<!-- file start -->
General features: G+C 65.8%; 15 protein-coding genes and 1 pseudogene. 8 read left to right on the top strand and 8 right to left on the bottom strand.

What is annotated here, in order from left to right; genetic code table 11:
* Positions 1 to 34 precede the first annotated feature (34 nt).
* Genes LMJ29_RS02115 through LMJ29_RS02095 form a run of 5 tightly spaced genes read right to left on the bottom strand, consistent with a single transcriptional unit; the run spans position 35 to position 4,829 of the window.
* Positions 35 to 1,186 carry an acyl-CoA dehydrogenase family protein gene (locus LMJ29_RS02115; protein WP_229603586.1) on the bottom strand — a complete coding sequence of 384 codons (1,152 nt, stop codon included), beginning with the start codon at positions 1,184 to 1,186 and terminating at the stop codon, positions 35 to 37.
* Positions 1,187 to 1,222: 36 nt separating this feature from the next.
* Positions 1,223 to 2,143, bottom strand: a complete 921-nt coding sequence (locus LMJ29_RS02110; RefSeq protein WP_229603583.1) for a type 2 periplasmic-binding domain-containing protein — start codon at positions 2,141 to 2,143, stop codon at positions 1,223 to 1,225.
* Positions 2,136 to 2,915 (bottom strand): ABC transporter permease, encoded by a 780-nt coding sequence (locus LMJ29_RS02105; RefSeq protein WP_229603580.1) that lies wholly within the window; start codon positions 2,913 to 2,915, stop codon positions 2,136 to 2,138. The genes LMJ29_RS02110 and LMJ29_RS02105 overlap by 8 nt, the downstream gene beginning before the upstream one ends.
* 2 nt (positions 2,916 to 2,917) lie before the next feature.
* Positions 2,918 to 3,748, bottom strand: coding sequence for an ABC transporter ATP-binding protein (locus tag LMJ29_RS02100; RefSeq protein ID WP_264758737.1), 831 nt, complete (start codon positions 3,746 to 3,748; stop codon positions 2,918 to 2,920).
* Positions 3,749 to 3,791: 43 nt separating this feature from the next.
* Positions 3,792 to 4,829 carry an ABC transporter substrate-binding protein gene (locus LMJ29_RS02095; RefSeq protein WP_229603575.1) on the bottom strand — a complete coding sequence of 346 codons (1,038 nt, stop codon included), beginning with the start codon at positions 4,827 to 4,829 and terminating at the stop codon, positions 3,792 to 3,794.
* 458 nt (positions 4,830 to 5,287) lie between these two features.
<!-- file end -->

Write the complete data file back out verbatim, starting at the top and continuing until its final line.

General features: G+C 65.8%; 15 protein-coding genes and 1 pseudogene. 8 read left to right on the top strand and 8 right to left on the bottom strand.

What is annotated here, in order from left to right; genetic code table 11:
* Positions 1 to 34 precede the first annotated feature (34 nt).
* Genes LMJ29_RS02115 through LMJ29_RS02095 form a run of 5 tightly spaced genes read right to left on the bottom strand, consistent with a single transcriptional unit; the run spans position 35 to position 4,829 of the window.
* Positions 35 to 1,186 carry an acyl-CoA dehydrogenase family protein gene (locus LMJ29_RS02115; protein WP_229603586.1) on the bottom strand — a complete coding sequence of 384 codons (1,152 nt, stop codon included), beginning with the start codon at positions 1,184 to 1,186 and terminating at the stop codon, positions 35 to 37.
* Positions 1,187 to 1,222: 36 nt separating this feature from the next.
* Positions 1,223 to 2,143, bottom strand: a complete 921-nt coding sequence (locus LMJ29_RS02110; RefSeq protein WP_229603583.1) for a type 2 periplasmic-binding domain-containing protein — start codon at positions 2,141 to 2,143, stop codon at positions 1,223 to 1,225.
* Positions 2,136 to 2,915 (bottom strand): ABC transporter permease, encoded by a 780-nt coding sequence (locus LMJ29_RS02105; RefSeq protein WP_229603580.1) that lies wholly within the window; start codon positions 2,913 to 2,915, stop codon positions 2,136 to 2,138. The genes LMJ29_RS02110 and LMJ29_RS02105 overlap by 8 nt, the downstream gene beginning before the upstream one ends.
* 2 nt (positions 2,916 to 2,917) lie before the next feature.
* Positions 2,918 to 3,748, bottom strand: coding sequence for an ABC transporter ATP-binding protein (locus tag LMJ29_RS02100; RefSeq protein ID WP_264758737.1), 831 nt, complete (start codon positions 3,746 to 3,748; stop codon positions 2,918 to 2,920).
* Positions 3,749 to 3,791: 43 nt separating this feature from the next.
* Positions 3,792 to 4,829 carry an ABC transporter substrate-binding protein gene (locus LMJ29_RS02095; RefSeq protein WP_229603575.1) on the bottom strand — a complete coding sequence of 346 codons (1,038 nt, stop codon included), beginning with the start codon at positions 4,827 to 4,829 and terminating at the stop codon, positions 3,792 to 3,794.
* 458 nt (positions 4,830 to 5,287) lie between these two features.